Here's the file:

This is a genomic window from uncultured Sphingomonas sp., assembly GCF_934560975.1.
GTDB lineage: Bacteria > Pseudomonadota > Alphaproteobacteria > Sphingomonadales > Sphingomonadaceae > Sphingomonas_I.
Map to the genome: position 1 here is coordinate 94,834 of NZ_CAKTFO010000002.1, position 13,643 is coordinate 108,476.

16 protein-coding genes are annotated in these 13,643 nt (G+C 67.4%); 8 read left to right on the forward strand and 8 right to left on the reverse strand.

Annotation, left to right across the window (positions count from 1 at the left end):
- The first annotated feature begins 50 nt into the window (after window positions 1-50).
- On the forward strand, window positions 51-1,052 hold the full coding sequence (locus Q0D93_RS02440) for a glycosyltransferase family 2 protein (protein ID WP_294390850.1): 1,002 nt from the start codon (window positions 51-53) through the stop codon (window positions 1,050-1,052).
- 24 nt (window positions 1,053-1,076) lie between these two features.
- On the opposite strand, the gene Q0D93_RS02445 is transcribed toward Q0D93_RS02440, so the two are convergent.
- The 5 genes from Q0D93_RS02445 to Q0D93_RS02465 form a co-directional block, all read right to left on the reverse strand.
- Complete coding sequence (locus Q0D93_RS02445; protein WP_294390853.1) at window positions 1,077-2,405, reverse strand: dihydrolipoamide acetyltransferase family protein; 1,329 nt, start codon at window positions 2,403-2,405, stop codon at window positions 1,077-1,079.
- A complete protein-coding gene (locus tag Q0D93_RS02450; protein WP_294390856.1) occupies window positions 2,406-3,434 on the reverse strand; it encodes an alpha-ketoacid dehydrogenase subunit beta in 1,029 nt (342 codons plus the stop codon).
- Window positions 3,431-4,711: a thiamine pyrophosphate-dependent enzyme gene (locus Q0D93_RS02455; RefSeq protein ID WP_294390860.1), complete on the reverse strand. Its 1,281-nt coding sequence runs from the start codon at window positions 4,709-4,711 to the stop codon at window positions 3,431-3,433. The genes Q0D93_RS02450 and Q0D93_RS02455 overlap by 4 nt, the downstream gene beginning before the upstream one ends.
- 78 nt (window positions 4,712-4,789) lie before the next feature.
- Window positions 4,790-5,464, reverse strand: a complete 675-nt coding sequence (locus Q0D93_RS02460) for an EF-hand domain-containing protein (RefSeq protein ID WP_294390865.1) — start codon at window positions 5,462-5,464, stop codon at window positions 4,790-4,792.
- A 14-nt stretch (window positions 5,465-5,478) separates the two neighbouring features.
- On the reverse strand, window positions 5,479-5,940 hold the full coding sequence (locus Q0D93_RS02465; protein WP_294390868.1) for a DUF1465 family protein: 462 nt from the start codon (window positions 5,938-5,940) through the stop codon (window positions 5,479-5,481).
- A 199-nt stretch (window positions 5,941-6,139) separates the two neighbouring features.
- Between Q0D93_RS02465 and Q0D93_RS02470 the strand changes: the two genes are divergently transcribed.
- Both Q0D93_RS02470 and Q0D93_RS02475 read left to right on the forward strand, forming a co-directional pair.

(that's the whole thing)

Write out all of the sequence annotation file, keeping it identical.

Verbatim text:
This is a genomic window from uncultured Sphingomonas sp., assembly GCF_934560975.1.
GTDB lineage: Bacteria > Pseudomonadota > Alphaproteobacteria > Sphingomonadales > Sphingomonadaceae > Sphingomonas_I.
Map to the genome: position 1 here is coordinate 94,834 of NZ_CAKTFO010000002.1, position 13,643 is coordinate 108,476.

16 protein-coding genes are annotated in these 13,643 nt (G+C 67.4%); 8 read left to right on the forward strand and 8 right to left on the reverse strand.

Annotation, left to right across the window (positions count from 1 at the left end):
- The first annotated feature begins 50 nt into the window (after window positions 1-50).
- On the forward strand, window positions 51-1,052 hold the full coding sequence (locus Q0D93_RS02440) for a glycosyltransferase family 2 protein (protein ID WP_294390850.1): 1,002 nt from the start codon (window positions 51-53) through the stop codon (window positions 1,050-1,052).
- 24 nt (window positions 1,053-1,076) lie between these two features.
- On the opposite strand, the gene Q0D93_RS02445 is transcribed toward Q0D93_RS02440, so the two are convergent.
- The 5 genes from Q0D93_RS02445 to Q0D93_RS02465 form a co-directional block, all read right to left on the reverse strand.
- Complete coding sequence (locus Q0D93_RS02445; protein WP_294390853.1) at window positions 1,077-2,405, reverse strand: dihydrolipoamide acetyltransferase family protein; 1,329 nt, start codon at window positions 2,403-2,405, stop codon at window positions 1,077-1,079.
- A complete protein-coding gene (locus tag Q0D93_RS02450; protein WP_294390856.1) occupies window positions 2,406-3,434 on the reverse strand; it encodes an alpha-ketoacid dehydrogenase subunit beta in 1,029 nt (342 codons plus the stop codon).
- Window positions 3,431-4,711: a thiamine pyrophosphate-dependent enzyme gene (locus Q0D93_RS02455; RefSeq protein ID WP_294390860.1), complete on the reverse strand. Its 1,281-nt coding sequence runs from the start codon at window positions 4,709-4,711 to the stop codon at window positions 3,431-3,433. The genes Q0D93_RS02450 and Q0D93_RS02455 overlap by 4 nt, the downstream gene beginning before the upstream one ends.
- 78 nt (window positions 4,712-4,789) lie before the next feature.
- Window positions 4,790-5,464, reverse strand: a complete 675-nt coding sequence (locus Q0D93_RS02460) for an EF-hand domain-containing protein (RefSeq protein ID WP_294390865.1) — start codon at window positions 5,462-5,464, stop codon at window positions 4,790-4,792.
- A 14-nt stretch (window positions 5,465-5,478) separates the two neighbouring features.
- On the reverse strand, window positions 5,479-5,940 hold the full coding sequence (locus Q0D93_RS02465; protein WP_294390868.1) for a DUF1465 family protein: 462 nt from the start codon (window positions 5,938-5,940) through the stop codon (window positions 5,479-5,481).
- A 199-nt stretch (window positions 5,941-6,139) separates the two neighbouring features.
- Between Q0D93_RS02465 and Q0D93_RS02470 the strand changes: the two genes are divergently transcribed.
- Both Q0D93_RS02470 and Q0D93_RS02475 read left to right on the forward strand, forming a co-directional pair.